A WNYC/Gothamist investigation discovered that the Department of Education got those devices for a bargain after the supplier lobbied the city.
While engineers have called windows a less reliable source of ventilation because they depend on fickle weather conditions, city officials argue they are not only adequate but sometimes more effective than an HVAC system.
Department of Education surveys say these classrooms rely exclusively on functioning windows—a lower standard than what would be expected to prevent airborne transmission of the coronavirus indoors.
New York City's Department of Education is reporting the majority of its classrooms’ ventilation systems are working as designed. But that leaves hundreds of classrooms and whole buildings still under repair.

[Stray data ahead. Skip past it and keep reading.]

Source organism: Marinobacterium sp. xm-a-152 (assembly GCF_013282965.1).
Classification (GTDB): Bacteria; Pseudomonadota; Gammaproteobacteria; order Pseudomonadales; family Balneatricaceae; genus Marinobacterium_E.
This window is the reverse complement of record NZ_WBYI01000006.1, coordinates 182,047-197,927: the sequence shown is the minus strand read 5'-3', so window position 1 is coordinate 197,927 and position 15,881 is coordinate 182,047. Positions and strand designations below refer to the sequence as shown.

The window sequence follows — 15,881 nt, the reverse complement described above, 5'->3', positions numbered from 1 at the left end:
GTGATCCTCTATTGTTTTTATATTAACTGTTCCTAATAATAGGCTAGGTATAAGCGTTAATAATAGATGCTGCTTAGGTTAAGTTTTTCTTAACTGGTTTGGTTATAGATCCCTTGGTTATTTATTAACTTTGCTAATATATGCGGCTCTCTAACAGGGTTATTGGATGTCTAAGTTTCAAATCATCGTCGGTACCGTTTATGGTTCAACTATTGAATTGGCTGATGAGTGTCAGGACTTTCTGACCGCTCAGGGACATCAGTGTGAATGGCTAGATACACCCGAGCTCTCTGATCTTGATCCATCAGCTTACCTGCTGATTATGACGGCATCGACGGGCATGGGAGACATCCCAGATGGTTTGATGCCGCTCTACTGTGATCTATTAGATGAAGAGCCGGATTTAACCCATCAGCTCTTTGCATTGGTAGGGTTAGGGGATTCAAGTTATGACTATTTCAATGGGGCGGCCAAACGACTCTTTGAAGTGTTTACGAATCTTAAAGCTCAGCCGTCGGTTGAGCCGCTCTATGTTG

It’s a good idea in some situations, such as indoors. But a cloth mask with a filter works just as well.
One Queens teacher realized he had to bring an umbrella to his classroom to make sure his computer was protected from rain.
Researchers with the Environmental Protection Agency will work with the MTA to test the technology and determine its effectiveness.
"You have to bring in enough fresh air and you have to change it rapidly enough that if you've got a spreader in that room."
"Restrooms are a high-risk space for disease transmission," and the public school restrooms are not adequately ventilated.
A handful of buildings need better airflow—which has emerged as a major flashpoint in union negotiations—and the city is asking staff there to stay home until the ventilation problems can be fixed.
"I think it's further evidence that the city is not prepared to physically reopen school buildings by September 10th."
A report will be compiled and sent to the city DOE breaking down the status of each classroom in school buildings.
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